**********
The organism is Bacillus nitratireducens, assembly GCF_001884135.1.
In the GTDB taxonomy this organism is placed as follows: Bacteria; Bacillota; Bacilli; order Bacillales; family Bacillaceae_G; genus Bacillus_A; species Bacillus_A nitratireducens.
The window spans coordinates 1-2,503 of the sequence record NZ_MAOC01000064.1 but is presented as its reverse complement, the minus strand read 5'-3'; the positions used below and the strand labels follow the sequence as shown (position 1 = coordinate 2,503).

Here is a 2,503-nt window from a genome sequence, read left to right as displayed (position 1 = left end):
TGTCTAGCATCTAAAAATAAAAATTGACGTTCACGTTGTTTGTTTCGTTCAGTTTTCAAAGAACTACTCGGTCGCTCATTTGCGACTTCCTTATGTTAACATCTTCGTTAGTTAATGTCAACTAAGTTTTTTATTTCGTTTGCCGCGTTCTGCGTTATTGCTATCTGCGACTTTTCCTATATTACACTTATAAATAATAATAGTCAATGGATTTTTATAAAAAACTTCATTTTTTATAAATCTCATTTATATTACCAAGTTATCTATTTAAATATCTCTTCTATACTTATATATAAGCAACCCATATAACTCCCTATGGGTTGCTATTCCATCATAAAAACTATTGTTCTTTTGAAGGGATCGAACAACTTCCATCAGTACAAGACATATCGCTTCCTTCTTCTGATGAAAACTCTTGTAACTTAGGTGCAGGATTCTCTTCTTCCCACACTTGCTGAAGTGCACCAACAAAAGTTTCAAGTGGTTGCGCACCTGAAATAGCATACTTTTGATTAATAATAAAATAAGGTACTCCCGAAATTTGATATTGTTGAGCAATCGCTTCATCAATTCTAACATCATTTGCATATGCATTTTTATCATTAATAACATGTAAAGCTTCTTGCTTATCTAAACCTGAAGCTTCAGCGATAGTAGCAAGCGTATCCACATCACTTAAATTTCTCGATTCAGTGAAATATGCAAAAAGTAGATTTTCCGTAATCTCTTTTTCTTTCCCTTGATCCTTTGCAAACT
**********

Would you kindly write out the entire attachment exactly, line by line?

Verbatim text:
The organism is Bacillus nitratireducens, assembly GCF_001884135.1.
In the GTDB taxonomy this organism is placed as follows: Bacteria; Bacillota; Bacilli; order Bacillales; family Bacillaceae_G; genus Bacillus_A; species Bacillus_A nitratireducens.
The window spans coordinates 1-2,503 of the sequence record NZ_MAOC01000064.1 but is presented as its reverse complement, the minus strand read 5'-3'; the positions used below and the strand labels follow the sequence as shown (position 1 = coordinate 2,503).

Here is a 2,503-nt window from a genome sequence, read left to right as displayed (position 1 = left end):
TGTCTAGCATCTAAAAATAAAAATTGACGTTCACGTTGTTTGTTTCGTTCAGTTTTCAAAGAACTACTCGGTCGCTCATTTGCGACTTCCTTATGTTAACATCTTCGTTAGTTAATGTCAACTAAGTTTTTTATTTCGTTTGCCGCGTTCTGCGTTATTGCTATCTGCGACTTTTCCTATATTACACTTATAAATAATAATAGTCAATGGATTTTTATAAAAAACTTCATTTTTTATAAATCTCATTTATATTACCAAGTTATCTATTTAAATATCTCTTCTATACTTATATATAAGCAACCCATATAACTCCCTATGGGTTGCTATTCCATCATAAAAACTATTGTTCTTTTGAAGGGATCGAACAACTTCCATCAGTACAAGACATATCGCTTCCTTCTTCTGATGAAAACTCTTGTAACTTAGGTGCAGGATTCTCTTCTTCCCACACTTGCTGAAGTGCACCAACAAAAGTTTCAAGTGGTTGCGCACCTGAAATAGCATACTTTTGATTAATAATAAAATAAGGTACTCCCGAAATTTGATATTGTTGAGCAATCGCTTCATCAATTCTAACATCATTTGCATATGCATTTTTATCATTAATAACATGTAAAGCTTCTTGCTTATCTAAACCTGAAGCTTCAGCGATAGTAGCAAGCGTATCCACATCACTTAAATTTCTCGATTCAGTGAAATATGCAAAAAGTAGATTTTCCGTAATCTCTTTTTCTTTCCCTTGATCCTTTGCAAACT